Glover believes in policy: He says that he's spent a significant amount of his time at DISD drafting a policy for the district that has much in common with SMU's, and that when violated calls for penalties--everything from reprimands to terminations. The policy was approved by the school board in March. (Assistant superintendent Collins says that Glover shouldn't get all the credit, and that policies against religious and racial harassment have been in place since 1976. What Glover has done is consolidate them. "It's much-more-administrable policy," Collins says.)
At SMU, not everyone was getting the same message Glover was sending. Comments from some former students suggest they found him self-serving and, in a foreshadowing of the melanin controversy that continues to compromise Glover's credibility, downright wacky at times.
Corey Capers, former president of the Association for Black Students, says that Glover helped organize events and lent his voice to campus problems, but always had his head cocked to see how his efforts made him look. "He talked about himself a lot," Capers says. While at SMU, Capers took Glover's course entitled "Black and White" and was discouraged by the experience. "It was a lot of myth and mythology," he says. "A lot of the things he said--about black people having more energy and that's what enables them to do the funky chicken--really didn't enhance the dialogue."
Glover dismisses charges of self-promotion. Certainly, a dedicated self-promoter would be more widely known: Glover isn't a household name in Dallas, and even in academic conflict-resolution circles he is unknown at universities as far away as New York and as close as East Texas. The connections he made at SMU did enable him to enlarge his influence, however, particularly as a consultant to the Dallas Police Department when, in 1984, the department came under fire from the NAACP following a rash of shootings of black robbery suspects. Glover says he persuaded police to change key policies in an effort to reduce shootings. Chief among those changes was a decision to place a greater priority on preserving a suspect's life than on protecting property, he says. Glover also convinced the department to change its shooting-practice target from a black to a beige silhouette. (Police officials, when contacted by the Observer, could not recall anything about Glover's work in the mid-1980s.) And he has taken his ideas about diversity into such corporations as AT&T and WFAA-Channel 8, and to the Arlington and Duncanville school districts.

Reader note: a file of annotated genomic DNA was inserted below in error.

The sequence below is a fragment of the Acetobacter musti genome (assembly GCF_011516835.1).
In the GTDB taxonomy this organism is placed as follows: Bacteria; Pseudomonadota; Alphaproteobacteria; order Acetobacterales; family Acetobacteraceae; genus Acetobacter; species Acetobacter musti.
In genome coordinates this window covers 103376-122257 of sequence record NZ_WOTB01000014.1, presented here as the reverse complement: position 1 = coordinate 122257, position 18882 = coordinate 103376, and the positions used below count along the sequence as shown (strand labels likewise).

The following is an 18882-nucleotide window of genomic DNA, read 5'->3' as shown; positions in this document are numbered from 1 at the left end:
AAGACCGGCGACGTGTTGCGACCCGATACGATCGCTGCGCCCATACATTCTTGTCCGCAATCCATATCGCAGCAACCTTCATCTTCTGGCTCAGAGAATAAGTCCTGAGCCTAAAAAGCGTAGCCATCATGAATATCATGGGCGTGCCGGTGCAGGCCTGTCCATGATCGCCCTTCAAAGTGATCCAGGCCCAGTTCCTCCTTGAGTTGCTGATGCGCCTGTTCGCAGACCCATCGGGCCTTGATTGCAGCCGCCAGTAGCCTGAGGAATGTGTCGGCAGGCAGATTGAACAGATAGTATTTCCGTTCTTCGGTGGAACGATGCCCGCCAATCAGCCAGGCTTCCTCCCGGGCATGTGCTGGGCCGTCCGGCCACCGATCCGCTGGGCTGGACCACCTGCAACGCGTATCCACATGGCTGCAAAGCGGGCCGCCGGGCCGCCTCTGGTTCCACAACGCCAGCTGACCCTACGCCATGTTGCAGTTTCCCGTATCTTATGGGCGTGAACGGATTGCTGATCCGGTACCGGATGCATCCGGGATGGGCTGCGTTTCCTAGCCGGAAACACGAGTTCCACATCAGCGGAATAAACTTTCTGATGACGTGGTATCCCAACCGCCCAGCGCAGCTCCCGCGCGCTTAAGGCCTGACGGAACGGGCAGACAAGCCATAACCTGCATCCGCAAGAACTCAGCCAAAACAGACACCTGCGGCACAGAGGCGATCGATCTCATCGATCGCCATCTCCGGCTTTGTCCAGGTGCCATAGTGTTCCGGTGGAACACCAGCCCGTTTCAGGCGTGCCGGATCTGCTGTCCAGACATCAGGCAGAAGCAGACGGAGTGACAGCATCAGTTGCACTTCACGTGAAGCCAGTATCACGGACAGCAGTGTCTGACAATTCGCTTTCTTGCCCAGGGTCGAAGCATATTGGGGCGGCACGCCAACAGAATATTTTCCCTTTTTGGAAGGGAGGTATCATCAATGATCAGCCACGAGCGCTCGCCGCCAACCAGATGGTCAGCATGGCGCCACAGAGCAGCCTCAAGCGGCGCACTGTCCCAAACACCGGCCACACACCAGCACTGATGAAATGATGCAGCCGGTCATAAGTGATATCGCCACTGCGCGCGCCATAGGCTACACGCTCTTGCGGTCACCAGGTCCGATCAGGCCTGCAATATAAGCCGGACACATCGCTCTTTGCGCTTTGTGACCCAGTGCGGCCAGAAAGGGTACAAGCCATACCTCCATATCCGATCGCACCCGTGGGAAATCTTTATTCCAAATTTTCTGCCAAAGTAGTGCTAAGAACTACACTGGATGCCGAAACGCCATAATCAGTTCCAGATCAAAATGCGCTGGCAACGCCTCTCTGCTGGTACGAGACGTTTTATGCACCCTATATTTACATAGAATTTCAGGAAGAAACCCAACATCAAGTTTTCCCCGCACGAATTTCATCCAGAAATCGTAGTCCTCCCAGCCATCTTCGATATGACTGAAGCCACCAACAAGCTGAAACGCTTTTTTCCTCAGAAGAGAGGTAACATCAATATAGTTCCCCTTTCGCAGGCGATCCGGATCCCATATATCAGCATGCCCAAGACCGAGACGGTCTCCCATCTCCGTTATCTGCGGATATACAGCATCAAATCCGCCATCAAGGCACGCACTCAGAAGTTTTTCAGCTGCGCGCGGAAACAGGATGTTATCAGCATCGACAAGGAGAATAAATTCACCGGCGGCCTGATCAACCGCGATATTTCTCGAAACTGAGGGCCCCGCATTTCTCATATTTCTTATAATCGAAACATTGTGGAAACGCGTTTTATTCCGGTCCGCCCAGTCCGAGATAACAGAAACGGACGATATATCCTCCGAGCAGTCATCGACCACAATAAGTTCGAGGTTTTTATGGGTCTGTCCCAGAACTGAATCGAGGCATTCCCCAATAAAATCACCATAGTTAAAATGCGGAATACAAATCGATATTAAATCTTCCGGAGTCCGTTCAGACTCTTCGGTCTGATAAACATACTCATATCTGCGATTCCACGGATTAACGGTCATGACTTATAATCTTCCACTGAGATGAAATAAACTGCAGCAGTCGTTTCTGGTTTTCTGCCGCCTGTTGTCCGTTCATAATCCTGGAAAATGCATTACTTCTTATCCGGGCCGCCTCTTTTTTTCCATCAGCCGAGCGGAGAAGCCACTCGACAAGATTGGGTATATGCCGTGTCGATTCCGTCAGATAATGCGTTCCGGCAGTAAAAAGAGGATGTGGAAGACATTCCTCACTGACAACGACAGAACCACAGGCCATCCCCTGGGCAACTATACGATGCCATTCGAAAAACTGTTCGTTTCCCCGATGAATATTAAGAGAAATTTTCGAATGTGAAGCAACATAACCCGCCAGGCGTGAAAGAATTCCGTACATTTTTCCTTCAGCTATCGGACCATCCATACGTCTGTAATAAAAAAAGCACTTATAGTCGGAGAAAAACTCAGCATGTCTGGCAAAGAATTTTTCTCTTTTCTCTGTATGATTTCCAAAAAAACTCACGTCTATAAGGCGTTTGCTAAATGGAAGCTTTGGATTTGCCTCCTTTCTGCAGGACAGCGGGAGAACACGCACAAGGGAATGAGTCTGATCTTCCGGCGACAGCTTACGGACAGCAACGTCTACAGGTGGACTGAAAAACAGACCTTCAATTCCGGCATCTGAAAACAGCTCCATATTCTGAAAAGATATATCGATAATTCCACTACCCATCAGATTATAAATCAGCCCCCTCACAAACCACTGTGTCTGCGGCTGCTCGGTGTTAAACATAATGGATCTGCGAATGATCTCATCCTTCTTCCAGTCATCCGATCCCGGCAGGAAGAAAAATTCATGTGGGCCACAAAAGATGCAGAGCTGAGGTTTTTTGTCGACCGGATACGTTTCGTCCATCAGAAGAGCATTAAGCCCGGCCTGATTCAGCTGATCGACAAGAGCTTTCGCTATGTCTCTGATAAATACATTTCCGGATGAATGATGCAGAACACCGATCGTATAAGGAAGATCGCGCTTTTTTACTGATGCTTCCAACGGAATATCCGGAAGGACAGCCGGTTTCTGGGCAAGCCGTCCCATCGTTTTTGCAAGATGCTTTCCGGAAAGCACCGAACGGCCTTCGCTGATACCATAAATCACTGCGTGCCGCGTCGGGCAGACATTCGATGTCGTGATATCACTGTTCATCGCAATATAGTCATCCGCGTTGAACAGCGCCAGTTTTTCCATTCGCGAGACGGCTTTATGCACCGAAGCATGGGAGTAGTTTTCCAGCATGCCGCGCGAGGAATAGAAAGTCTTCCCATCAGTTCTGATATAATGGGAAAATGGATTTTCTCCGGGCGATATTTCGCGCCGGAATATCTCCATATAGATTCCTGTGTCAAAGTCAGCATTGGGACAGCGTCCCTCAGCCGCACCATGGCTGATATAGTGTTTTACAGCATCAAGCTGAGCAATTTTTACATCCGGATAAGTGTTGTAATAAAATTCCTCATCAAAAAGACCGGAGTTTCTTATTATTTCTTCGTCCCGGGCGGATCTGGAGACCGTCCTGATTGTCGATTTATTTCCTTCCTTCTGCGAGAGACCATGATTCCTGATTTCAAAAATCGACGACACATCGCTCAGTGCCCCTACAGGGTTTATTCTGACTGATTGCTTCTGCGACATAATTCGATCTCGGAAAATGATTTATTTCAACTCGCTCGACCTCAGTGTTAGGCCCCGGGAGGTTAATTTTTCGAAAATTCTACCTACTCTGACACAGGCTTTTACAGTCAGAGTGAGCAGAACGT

"I networked," he says of his 14 years at SMU. "Who else would not have done the same things? I gained a national reputation."
Well, yes. Unfortunately, Glover became best-known not for noble efforts at SMU and other worthy organizations, but for comments he made in 1994, when he was ridiculed in Time magazine as a prominent "melanist." It was at a time when some black scholars were hyping the pigment, which is found in the human body in greater proportion among those who are dark-skinned. "Melanists" attributed to melanin everything from superior athletic ability to supernatural powers. Glover was notably singled out: The article was accompanied by a large photograph of him and detailed his personal theory--which he was then teaching to his freshman class in intercultural relations at SMU--that those to whom God granted greater melanin content tend to value human relationships more than material possessions. "Melanin is the strongest chemical in the human body," he was quoted as saying.
The derision that followed publication of the April 4, 1994, story continues today, to the point that Glover sighs when he says, "I have never advocated the supremacy of melanin at all." He goes on to cite scientific studies about melanin, however, that he claims show melanin has great impact on the body.
Did Time misstate Glover's trust in melanin? If so, he still seems attached to the principle, if not the chemical.
Although the word "melanin" never arose, Glover recently raised hackles at a school district committee meeting with a presentation that couched old arguments in new terms.
At the inaugural session of the DISD school board's intercultural relations committee on November 25, 1995, Glover presented historical precursors to modern-day race relations, offering a socio-evolutionary justification for the differing value systems developed by those with white and dark skins. This time he blamed European culture and weather, not melanin, for causing whites to prioritize the acquisition of material possessions above human relationships--the latter being the highest priority for societies in, for instance, Africa. He said that colder climates give rise to individualism and aggression, whereas warmer climates foster farming culture and greater interdependence with others. "This is neither good nor bad," he said, "only relative."
This nugget of thought became the subject of a Dallas Morning News article and earned him a barb in D magazine, which once again associated Glover with fringe Afro-centric beliefs. It also did not endear Glover to some board members.